This is my third in a series of posts on LinkedIn, writes Robert Clay of Marketing Wizdom. It is based on a subset of the content covered in my 3-day Quantum Leap Workshops, and focuses on:
- setting up your personal profile
- connecting with people you know
- giving and getting recommendations
- setting up your LikedIn company page
- and joining selected LinkedIn groups
LinkedIn, just in case you’ve been hiding under a rock for the last few years, is a powerful social networking site that facilitates business-to-business connections and opportunities and reinforces your brand. It is not a place where you socialise online, or chat about music or what you did on Saturday night.
The site has been around since 2003, and it is now by far the world’s largest professional network. It has rightly been said that if you’re in business and not on LinkedIn you may as well not exist. The fact that 499 of the Fortune 500 companies are represented by director-level employees and above just reinforces that point.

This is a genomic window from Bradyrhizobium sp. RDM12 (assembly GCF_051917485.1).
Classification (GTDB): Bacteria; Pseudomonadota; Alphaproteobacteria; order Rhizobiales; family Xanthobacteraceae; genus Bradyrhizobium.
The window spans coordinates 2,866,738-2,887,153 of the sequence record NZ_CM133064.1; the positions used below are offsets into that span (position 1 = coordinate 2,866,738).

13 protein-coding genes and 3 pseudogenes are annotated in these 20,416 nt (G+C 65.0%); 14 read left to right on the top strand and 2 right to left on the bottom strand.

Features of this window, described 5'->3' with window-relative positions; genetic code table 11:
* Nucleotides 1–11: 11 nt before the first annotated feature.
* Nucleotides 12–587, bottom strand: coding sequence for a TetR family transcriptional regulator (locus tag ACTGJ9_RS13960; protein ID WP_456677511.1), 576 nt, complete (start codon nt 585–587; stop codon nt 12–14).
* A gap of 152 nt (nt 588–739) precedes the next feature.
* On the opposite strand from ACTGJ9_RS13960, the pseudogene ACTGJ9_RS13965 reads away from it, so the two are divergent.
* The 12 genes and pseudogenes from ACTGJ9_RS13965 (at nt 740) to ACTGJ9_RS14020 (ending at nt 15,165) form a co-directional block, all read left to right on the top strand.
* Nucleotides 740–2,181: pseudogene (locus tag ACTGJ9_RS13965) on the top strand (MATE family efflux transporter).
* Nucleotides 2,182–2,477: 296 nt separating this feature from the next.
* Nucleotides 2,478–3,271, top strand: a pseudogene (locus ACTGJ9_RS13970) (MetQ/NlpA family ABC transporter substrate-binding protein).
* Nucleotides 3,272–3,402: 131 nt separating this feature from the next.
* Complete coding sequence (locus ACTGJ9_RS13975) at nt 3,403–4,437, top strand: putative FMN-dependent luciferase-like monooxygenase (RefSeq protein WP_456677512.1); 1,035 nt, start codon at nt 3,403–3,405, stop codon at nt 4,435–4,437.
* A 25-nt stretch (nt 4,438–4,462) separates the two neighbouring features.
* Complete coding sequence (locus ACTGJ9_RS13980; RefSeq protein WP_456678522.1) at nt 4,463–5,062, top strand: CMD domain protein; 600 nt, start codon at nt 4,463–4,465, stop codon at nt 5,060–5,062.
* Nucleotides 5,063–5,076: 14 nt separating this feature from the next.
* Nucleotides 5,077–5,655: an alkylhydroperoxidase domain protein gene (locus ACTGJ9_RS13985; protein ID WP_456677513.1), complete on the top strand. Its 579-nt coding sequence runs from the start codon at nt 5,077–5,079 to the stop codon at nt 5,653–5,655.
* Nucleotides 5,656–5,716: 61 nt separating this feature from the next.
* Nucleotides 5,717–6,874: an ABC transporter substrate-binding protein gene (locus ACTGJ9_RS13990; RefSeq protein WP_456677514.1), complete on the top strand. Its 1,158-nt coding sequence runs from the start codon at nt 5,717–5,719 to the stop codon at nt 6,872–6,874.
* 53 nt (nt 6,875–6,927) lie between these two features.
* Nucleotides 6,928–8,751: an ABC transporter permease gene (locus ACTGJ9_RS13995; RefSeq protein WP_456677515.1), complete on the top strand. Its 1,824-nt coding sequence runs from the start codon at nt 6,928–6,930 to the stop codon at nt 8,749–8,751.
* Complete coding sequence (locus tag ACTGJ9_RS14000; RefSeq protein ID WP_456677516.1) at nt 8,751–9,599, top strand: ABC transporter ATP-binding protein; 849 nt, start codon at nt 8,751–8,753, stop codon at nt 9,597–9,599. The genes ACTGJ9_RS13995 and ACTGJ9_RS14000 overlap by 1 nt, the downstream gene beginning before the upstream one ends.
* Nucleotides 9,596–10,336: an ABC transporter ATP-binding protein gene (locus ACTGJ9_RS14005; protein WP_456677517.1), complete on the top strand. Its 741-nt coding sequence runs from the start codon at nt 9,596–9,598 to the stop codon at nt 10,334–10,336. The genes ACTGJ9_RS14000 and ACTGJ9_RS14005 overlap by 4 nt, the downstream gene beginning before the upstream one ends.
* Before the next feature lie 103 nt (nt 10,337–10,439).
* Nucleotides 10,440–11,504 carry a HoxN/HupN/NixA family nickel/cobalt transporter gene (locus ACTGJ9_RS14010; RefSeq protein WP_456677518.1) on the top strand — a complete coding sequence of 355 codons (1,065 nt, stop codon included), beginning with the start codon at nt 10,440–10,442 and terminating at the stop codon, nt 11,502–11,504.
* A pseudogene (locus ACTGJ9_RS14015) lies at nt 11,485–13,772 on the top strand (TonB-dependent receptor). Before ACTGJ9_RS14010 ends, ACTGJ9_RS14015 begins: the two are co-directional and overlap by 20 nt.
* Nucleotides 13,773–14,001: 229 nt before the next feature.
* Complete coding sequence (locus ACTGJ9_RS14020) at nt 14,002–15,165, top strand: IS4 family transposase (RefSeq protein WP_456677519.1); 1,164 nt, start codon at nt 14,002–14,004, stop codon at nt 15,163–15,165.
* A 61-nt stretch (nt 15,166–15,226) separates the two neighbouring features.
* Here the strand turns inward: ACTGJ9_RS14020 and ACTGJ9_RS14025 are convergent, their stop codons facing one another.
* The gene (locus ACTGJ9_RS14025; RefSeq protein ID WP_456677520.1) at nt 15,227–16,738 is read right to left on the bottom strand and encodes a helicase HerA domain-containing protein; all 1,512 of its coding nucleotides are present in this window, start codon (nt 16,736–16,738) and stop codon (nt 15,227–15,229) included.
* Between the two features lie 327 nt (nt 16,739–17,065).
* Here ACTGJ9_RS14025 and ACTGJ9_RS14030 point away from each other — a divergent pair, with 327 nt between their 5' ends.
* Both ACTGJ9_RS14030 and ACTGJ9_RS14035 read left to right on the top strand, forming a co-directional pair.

So what is LinkedIn?
On the face of it LinkedIn resembles a white pages directory that features over 120 million business professionals. It is also an increasingly powerful business tool that helps you find people, establish and maintain connections, generate recommendations, leads and introductions, network with others online, keep up to date with the latest developments … and do business deals.
It also makes the otherwise invisible networks of people you know visible, and it shows you the shortest route to connecting with whoever you choose, for a multitude of purposes, including:
- Driving traffic to your blog or website
- Building community
- Demonstrating your expertise
- Generating recommendations
- Building relationships
- Forming partnerships
- Developing sales
- Getting your dream job
- Attracting top talent
- Finding suppliers
- Doing business
If you want to develop credibility in your field or be seen as a trusted brand or as an expert in your field, it looks good to have a strong presence on LinkedIn, with lots of connections and credible recommendations. If you engage in LinkedIn Groups and demonstrate your expertise in answering questions in LinkedIn Answers, even better. And a strong presence on LinkedIn only reinforces the branding you’re doing elsewhere. For further information, see this article: